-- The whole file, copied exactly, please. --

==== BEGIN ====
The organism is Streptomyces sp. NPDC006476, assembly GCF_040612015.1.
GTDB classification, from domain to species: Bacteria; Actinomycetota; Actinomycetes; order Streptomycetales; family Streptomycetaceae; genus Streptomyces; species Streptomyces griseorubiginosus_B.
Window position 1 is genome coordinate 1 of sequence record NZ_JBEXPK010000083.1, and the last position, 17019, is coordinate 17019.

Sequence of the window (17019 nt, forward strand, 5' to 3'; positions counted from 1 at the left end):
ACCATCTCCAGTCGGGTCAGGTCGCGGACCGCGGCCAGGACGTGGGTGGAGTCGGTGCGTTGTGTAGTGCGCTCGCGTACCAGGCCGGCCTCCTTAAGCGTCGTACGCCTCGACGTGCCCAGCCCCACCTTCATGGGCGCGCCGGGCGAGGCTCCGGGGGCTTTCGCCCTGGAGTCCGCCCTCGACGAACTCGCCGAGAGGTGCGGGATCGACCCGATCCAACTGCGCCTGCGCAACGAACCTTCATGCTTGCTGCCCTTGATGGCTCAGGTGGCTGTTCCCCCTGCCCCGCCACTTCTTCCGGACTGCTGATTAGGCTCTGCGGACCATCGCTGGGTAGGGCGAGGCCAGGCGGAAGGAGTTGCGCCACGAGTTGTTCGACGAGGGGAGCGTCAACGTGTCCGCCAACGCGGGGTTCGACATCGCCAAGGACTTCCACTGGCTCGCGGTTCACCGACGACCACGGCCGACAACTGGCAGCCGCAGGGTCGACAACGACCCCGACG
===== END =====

The organism is Streptomyces sp. NPDC006476, assembly GCF_040612015.1.
GTDB classification, from domain to species: Bacteria; Actinomycetota; Actinomycetes; order Streptomycetales; family Streptomycetaceae; genus Streptomyces; species Streptomyces griseorubiginosus_B.
Window position 1 is genome coordinate 1 of sequence record NZ_JBEXPK010000083.1, and the last position, 17019, is coordinate 17019.

Sequence of the window (17019 nt, forward strand, 5' to 3'; positions counted from 1 at the left end):
ACCATCTCCAGTCGGGTCAGGTCGCGGACCGCGGCCAGGACGTGGGTGGAGTCGGTGCGTTGTGTAGTGCGCTCGCGTACCAGGCCGGCCTCCTTAAGCGTCGTACGCCTCGACGTGCCCAGCCCCACCTTCATGGGCGCGCCGGGCGAGGCTCCGGGGGCTTTCGCCCTGGAGTCCGCCCTCGACGAACTCGCCGAGAGGTGCGGGATCGACCCGATCCAACTGCGCCTGCGCAACGAACCTTCATGCTTGCTGCCCTTGATGGCTCAGGTGGCTGTTCCCCCTGCCCCGCCACTTCTTCCGGACTGCTGATTAGGCTCTGCGGACCATCGCTGGGTAGGGCGAGGCCAGGCGGAAGGAGTTGCGCCACGAGTTGTTCGACGAGGGGAGCGTCAACGTGTCCGCCAACGCGGGGTTCGACATCGCCAAGGACTTCCACTGGCTCGCGGTTCACCGACGACCACGGCCGACAACTGGCAGCCGCAGGGTCGACAACGACCCCGACG